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Resilience unyielding: Mariupol's defenders stand firm one year after Azovstal

Resilience unyielding: Mariupol's defenders stand firm one year after Azovstal
Author: Maria Kholina

A year ago, Mariupol defenders had to take the painful decision to surrender and leave Azovstal. This tough call was made to safeguard the personnel's lives, an event that we explore in-depth in the RBC-Ukraine article below. This article encapsulates the tumultuous final weeks of defense, providing first hand military accounts, as well as analysis of the unfolding events.

A year ago, Mariupol defenders had to take the painful decision to surrender and leave Azovstal. This tough call was made to safeguard the personnel's lives, an event that we explore in-depth in the RBC-Ukraine article below. This article encapsulates the tumultuous final weeks of defense, providing first hand military accounts, as well as analysis of the unfolding events.

From the inception of the full-blown invasion, Russian forces targeted Mariupol relentlessly. The city was subjected to an incessant barrage of air assaults, transforming its once-bustling streets into a desolate war zone. The elimination of Mariupol from the map commenced immediately upon the invasion, with aircraft frequently targeting residential neighborhoods with half-ton bombs. A complete encirclement of the city took place by March 2, 2022.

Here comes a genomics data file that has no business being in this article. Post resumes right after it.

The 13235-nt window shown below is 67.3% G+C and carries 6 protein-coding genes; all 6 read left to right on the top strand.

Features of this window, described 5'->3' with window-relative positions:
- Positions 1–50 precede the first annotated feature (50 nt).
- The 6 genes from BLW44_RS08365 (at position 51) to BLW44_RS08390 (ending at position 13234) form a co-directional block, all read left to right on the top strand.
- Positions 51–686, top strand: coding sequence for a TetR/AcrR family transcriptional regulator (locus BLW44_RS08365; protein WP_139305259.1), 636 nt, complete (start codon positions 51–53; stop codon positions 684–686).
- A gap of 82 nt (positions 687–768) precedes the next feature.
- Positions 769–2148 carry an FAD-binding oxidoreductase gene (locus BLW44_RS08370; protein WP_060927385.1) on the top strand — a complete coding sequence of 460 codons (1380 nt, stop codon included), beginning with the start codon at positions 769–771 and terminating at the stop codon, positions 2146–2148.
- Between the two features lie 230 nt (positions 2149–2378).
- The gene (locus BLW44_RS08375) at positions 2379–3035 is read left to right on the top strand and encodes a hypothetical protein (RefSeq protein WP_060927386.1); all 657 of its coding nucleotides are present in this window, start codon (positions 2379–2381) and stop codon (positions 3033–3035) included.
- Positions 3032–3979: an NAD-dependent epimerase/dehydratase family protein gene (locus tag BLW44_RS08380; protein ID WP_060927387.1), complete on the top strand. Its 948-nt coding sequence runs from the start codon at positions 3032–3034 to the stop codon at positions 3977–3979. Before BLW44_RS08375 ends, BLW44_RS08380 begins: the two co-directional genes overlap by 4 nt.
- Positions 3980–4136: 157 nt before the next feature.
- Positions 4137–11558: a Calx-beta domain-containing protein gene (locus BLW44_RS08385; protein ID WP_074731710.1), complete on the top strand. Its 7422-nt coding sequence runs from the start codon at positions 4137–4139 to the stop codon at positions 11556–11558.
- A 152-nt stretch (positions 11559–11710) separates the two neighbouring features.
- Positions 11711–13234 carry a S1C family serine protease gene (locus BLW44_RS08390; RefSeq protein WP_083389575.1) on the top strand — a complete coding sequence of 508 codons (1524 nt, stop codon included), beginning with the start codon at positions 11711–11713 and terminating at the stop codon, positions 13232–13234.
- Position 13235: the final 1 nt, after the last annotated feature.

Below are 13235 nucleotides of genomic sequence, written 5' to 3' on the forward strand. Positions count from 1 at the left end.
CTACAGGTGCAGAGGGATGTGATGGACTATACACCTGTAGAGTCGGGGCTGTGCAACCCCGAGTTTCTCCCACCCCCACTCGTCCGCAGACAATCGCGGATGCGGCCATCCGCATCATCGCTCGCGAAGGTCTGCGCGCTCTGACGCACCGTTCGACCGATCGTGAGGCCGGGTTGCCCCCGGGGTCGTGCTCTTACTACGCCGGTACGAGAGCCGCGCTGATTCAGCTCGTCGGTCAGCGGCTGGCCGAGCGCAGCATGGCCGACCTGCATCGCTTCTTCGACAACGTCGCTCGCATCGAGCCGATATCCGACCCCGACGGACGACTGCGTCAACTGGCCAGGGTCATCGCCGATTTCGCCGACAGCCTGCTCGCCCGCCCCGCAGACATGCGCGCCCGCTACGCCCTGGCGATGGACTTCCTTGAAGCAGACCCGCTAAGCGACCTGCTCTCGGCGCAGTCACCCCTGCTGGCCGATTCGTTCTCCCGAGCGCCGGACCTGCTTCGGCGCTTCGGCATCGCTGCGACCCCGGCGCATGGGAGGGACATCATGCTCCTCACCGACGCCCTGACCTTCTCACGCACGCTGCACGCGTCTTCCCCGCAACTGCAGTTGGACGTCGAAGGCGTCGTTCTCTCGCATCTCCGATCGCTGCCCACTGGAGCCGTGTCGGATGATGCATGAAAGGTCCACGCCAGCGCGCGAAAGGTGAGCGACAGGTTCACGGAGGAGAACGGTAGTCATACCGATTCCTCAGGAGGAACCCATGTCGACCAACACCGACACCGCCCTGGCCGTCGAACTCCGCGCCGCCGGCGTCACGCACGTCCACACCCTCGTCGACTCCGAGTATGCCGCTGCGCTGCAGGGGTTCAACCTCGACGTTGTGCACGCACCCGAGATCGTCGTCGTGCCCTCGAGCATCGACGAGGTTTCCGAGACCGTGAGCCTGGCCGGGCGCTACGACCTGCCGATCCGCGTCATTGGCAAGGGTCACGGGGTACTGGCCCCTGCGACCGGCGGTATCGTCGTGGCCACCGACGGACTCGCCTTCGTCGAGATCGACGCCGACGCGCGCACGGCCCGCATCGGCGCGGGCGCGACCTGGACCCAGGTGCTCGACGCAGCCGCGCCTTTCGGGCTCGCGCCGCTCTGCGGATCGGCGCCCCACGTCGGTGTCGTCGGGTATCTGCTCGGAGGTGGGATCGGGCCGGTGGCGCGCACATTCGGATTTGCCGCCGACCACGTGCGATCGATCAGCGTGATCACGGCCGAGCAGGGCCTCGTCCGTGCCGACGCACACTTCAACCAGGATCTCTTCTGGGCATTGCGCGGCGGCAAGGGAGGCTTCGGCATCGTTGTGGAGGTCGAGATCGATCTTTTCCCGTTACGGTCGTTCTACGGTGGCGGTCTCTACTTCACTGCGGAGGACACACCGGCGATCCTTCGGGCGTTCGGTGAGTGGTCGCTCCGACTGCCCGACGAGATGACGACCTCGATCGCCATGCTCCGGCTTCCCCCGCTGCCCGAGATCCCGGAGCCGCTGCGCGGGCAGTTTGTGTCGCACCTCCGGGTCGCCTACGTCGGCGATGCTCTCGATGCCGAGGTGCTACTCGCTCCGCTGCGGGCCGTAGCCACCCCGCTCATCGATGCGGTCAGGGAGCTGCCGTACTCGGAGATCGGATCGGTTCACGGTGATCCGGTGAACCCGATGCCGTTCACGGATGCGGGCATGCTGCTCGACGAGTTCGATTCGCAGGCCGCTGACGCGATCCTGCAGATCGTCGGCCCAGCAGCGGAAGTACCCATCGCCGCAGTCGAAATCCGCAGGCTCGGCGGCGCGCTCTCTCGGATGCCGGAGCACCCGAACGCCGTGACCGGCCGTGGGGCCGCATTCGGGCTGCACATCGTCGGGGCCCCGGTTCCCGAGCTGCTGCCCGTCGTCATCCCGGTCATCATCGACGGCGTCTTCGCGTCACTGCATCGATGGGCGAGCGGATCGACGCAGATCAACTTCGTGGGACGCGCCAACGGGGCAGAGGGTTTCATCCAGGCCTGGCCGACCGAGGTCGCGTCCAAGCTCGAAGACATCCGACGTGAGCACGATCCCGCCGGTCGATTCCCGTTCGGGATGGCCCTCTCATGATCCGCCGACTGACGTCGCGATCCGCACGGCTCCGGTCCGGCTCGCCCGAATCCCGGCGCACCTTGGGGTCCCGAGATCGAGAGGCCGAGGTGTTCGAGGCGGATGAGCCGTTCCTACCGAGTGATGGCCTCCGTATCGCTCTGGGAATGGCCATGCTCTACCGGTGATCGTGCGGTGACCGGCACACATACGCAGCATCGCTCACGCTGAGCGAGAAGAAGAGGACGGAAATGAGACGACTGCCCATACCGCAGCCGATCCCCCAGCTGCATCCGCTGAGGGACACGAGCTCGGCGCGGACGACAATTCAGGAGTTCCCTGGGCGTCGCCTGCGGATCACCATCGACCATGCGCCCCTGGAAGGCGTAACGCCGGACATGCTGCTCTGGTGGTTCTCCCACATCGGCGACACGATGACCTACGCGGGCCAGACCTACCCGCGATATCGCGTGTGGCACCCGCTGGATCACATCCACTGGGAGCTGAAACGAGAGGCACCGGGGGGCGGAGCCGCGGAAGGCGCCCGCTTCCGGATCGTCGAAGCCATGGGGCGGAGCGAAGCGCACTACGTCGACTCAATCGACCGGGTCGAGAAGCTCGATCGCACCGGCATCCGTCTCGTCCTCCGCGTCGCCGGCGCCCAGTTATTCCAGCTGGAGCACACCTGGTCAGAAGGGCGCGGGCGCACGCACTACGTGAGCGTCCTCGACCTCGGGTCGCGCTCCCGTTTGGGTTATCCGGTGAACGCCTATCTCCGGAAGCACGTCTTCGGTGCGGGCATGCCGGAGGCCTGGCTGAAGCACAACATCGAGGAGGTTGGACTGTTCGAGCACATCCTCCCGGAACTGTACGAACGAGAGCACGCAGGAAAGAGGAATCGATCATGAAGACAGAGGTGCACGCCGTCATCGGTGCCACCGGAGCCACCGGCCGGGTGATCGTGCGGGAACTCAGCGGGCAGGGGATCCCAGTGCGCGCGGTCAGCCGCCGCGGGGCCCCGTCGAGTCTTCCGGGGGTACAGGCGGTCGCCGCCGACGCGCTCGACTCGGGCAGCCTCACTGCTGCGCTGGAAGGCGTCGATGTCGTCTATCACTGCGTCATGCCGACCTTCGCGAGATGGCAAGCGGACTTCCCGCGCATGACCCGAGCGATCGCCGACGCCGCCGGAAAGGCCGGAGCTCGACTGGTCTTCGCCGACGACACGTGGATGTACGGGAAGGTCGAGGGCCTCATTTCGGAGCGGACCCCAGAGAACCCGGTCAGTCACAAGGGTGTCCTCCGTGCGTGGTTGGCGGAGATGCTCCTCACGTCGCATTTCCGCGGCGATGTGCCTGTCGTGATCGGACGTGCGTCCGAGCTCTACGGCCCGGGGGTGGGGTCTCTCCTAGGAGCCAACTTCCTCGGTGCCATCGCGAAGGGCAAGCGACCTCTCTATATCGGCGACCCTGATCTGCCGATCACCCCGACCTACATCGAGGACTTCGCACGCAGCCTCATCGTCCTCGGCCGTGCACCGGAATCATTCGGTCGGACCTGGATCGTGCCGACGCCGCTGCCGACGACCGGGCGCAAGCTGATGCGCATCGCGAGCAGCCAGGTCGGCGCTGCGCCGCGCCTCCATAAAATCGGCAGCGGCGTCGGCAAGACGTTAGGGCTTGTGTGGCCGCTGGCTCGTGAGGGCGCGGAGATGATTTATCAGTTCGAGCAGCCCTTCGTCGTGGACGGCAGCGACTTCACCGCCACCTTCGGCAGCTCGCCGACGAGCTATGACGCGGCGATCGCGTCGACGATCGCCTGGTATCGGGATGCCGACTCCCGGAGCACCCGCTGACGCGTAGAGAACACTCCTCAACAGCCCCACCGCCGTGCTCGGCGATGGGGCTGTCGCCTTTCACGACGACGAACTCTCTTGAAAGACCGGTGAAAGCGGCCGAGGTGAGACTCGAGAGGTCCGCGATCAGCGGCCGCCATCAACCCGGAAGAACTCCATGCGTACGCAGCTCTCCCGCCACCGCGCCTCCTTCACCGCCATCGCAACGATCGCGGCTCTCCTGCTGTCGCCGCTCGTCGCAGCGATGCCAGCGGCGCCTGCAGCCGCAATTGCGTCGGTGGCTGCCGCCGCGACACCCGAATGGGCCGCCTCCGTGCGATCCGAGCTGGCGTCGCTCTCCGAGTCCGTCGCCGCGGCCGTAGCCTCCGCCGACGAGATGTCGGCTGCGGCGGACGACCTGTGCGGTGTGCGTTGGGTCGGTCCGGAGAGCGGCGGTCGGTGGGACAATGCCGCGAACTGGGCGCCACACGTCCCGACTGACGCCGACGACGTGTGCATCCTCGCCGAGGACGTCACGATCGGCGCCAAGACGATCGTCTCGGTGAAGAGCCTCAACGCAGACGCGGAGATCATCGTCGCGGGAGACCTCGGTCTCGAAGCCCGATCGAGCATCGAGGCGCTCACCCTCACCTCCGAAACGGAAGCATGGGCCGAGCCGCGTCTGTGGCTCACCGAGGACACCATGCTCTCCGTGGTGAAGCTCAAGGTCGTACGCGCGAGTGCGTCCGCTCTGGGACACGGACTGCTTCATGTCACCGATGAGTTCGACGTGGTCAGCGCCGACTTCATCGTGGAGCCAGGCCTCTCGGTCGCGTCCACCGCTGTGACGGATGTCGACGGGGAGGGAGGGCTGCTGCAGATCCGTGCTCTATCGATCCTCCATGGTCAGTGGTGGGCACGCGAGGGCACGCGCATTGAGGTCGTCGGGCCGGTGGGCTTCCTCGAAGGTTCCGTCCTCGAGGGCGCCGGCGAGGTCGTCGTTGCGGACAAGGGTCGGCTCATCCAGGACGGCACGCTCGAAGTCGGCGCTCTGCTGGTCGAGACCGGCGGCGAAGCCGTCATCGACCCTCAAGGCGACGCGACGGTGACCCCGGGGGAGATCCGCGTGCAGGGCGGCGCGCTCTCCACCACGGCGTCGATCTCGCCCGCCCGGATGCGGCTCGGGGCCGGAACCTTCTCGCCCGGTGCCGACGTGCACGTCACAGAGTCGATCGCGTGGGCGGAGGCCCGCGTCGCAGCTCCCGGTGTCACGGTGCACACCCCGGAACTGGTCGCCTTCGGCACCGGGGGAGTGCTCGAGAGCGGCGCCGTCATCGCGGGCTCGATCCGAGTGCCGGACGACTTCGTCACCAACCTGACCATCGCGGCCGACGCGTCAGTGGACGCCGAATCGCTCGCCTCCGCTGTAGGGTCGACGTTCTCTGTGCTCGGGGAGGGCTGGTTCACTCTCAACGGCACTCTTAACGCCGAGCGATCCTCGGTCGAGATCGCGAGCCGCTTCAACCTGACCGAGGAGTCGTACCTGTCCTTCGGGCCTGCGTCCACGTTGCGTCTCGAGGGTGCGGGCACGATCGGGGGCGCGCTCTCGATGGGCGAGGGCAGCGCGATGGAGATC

The responsibility for Mariupol's defense was shouldered by a diverse group of Azov soldiers, marines, border guards, police, and other military units. As Russian forces gradually constricted their chokehold on the city, escape routes for the defenders began to diminish. By mid-April, a transformation occurred. The defense forces found themselves converging on Azovstal, a sizable steel plant, and refashioning it into a makeshift fortress.

Azovstal, the size of a small town in Ukraine, offers a myriad of buildings, bunkers, and underground passages. It served as a formidable fortress for several months while its brave defenders carried out nocturnal raids and provided protection to civilians who sought refuge in the bunkers. However, the enemy was relentless, employing a wide array of weaponry to target Azovstal, ranging from artillery fire to rocket launches, and even the deployment of FAB-1500s, in an attempt to demolish the solid walls of the Soviet-era bunkers.

The world was watching the dramatic defense of the plant by Ukrainian soldiers, who faced lessening supplies of food, water, and ammunition. Protests erupted across the globe, with demonstrators calling for the Russian dictator, Vladimir Putin, to provide a safe passage for the embattled Ukrainian soldiers. As mid-May approached, the evacuation of the wounded commenced, followed shortly by the civilians. The commanding officers, in a final act of defiance, were the last to vacate their stronghold, surrendering to the enemy with unyielding resolution.

Transfer to Azovstal